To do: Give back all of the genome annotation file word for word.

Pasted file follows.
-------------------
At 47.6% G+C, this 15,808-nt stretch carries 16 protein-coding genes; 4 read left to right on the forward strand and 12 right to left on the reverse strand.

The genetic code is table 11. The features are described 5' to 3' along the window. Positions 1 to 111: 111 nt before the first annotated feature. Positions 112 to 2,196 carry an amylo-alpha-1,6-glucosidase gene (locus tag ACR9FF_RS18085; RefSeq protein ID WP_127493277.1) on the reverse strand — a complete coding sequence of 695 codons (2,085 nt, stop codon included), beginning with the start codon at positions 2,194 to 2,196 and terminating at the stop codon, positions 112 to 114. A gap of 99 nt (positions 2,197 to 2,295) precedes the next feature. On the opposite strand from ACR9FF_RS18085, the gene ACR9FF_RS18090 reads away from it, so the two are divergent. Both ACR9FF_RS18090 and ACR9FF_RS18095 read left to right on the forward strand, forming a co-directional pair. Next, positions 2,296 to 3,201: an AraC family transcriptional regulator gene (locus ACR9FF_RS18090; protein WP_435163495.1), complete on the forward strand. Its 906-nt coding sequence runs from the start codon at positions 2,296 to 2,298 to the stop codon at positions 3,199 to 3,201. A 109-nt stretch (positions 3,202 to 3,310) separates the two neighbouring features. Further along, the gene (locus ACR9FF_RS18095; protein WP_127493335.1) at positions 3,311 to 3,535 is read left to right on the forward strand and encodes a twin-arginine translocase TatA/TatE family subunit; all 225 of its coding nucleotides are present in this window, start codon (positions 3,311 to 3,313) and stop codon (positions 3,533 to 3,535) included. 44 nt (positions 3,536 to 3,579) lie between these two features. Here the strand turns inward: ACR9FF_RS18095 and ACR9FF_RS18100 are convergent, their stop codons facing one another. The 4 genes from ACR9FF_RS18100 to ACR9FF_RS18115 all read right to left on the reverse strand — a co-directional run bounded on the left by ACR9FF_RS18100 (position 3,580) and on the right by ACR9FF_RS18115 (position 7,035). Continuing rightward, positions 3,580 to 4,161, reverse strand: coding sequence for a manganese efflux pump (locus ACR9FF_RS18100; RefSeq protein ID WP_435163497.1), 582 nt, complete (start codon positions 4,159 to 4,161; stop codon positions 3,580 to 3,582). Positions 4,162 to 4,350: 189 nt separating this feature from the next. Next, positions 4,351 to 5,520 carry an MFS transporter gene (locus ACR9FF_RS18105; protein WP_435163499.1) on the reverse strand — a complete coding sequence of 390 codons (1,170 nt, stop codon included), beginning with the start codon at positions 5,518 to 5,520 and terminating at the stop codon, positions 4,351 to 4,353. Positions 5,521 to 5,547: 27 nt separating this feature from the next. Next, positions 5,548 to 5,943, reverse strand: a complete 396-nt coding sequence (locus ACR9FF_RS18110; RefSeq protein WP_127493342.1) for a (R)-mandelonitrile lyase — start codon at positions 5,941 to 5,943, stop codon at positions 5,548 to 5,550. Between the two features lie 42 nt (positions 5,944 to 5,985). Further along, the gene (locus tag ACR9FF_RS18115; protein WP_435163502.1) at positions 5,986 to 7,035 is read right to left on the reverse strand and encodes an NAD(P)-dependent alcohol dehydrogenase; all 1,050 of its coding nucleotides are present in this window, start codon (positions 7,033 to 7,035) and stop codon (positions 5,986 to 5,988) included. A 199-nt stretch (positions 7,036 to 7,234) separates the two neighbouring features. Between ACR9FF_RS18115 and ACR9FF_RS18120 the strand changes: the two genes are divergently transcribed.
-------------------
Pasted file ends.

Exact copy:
At 47.6% G+C, this 15,808-nt stretch carries 16 protein-coding genes; 4 read left to right on the forward strand and 12 right to left on the reverse strand.

The genetic code is table 11. The features are described 5' to 3' along the window. Positions 1 to 111: 111 nt before the first annotated feature. Positions 112 to 2,196 carry an amylo-alpha-1,6-glucosidase gene (locus tag ACR9FF_RS18085; RefSeq protein ID WP_127493277.1) on the reverse strand — a complete coding sequence of 695 codons (2,085 nt, stop codon included), beginning with the start codon at positions 2,194 to 2,196 and terminating at the stop codon, positions 112 to 114. A gap of 99 nt (positions 2,197 to 2,295) precedes the next feature. On the opposite strand from ACR9FF_RS18085, the gene ACR9FF_RS18090 reads away from it, so the two are divergent. Both ACR9FF_RS18090 and ACR9FF_RS18095 read left to right on the forward strand, forming a co-directional pair. Next, positions 2,296 to 3,201: an AraC family transcriptional regulator gene (locus ACR9FF_RS18090; protein WP_435163495.1), complete on the forward strand. Its 906-nt coding sequence runs from the start codon at positions 2,296 to 2,298 to the stop codon at positions 3,199 to 3,201. A 109-nt stretch (positions 3,202 to 3,310) separates the two neighbouring features. Further along, the gene (locus ACR9FF_RS18095; protein WP_127493335.1) at positions 3,311 to 3,535 is read left to right on the forward strand and encodes a twin-arginine translocase TatA/TatE family subunit; all 225 of its coding nucleotides are present in this window, start codon (positions 3,311 to 3,313) and stop codon (positions 3,533 to 3,535) included. 44 nt (positions 3,536 to 3,579) lie between these two features. Here the strand turns inward: ACR9FF_RS18095 and ACR9FF_RS18100 are convergent, their stop codons facing one another. The 4 genes from ACR9FF_RS18100 to ACR9FF_RS18115 all read right to left on the reverse strand — a co-directional run bounded on the left by ACR9FF_RS18100 (position 3,580) and on the right by ACR9FF_RS18115 (position 7,035). Continuing rightward, positions 3,580 to 4,161, reverse strand: coding sequence for a manganese efflux pump (locus ACR9FF_RS18100; RefSeq protein ID WP_435163497.1), 582 nt, complete (start codon positions 4,159 to 4,161; stop codon positions 3,580 to 3,582). Positions 4,162 to 4,350: 189 nt separating this feature from the next. Next, positions 4,351 to 5,520 carry an MFS transporter gene (locus ACR9FF_RS18105; protein WP_435163499.1) on the reverse strand — a complete coding sequence of 390 codons (1,170 nt, stop codon included), beginning with the start codon at positions 5,518 to 5,520 and terminating at the stop codon, positions 4,351 to 4,353. Positions 5,521 to 5,547: 27 nt separating this feature from the next. Next, positions 5,548 to 5,943, reverse strand: a complete 396-nt coding sequence (locus ACR9FF_RS18110; RefSeq protein WP_127493342.1) for a (R)-mandelonitrile lyase — start codon at positions 5,941 to 5,943, stop codon at positions 5,548 to 5,550. Between the two features lie 42 nt (positions 5,944 to 5,985). Further along, the gene (locus tag ACR9FF_RS18115; protein WP_435163502.1) at positions 5,986 to 7,035 is read right to left on the reverse strand and encodes an NAD(P)-dependent alcohol dehydrogenase; all 1,050 of its coding nucleotides are present in this window, start codon (positions 7,033 to 7,035) and stop codon (positions 5,986 to 5,988) included. A 199-nt stretch (positions 7,036 to 7,234) separates the two neighbouring features. Between ACR9FF_RS18115 and ACR9FF_RS18120 the strand changes: the two genes are divergently transcribed.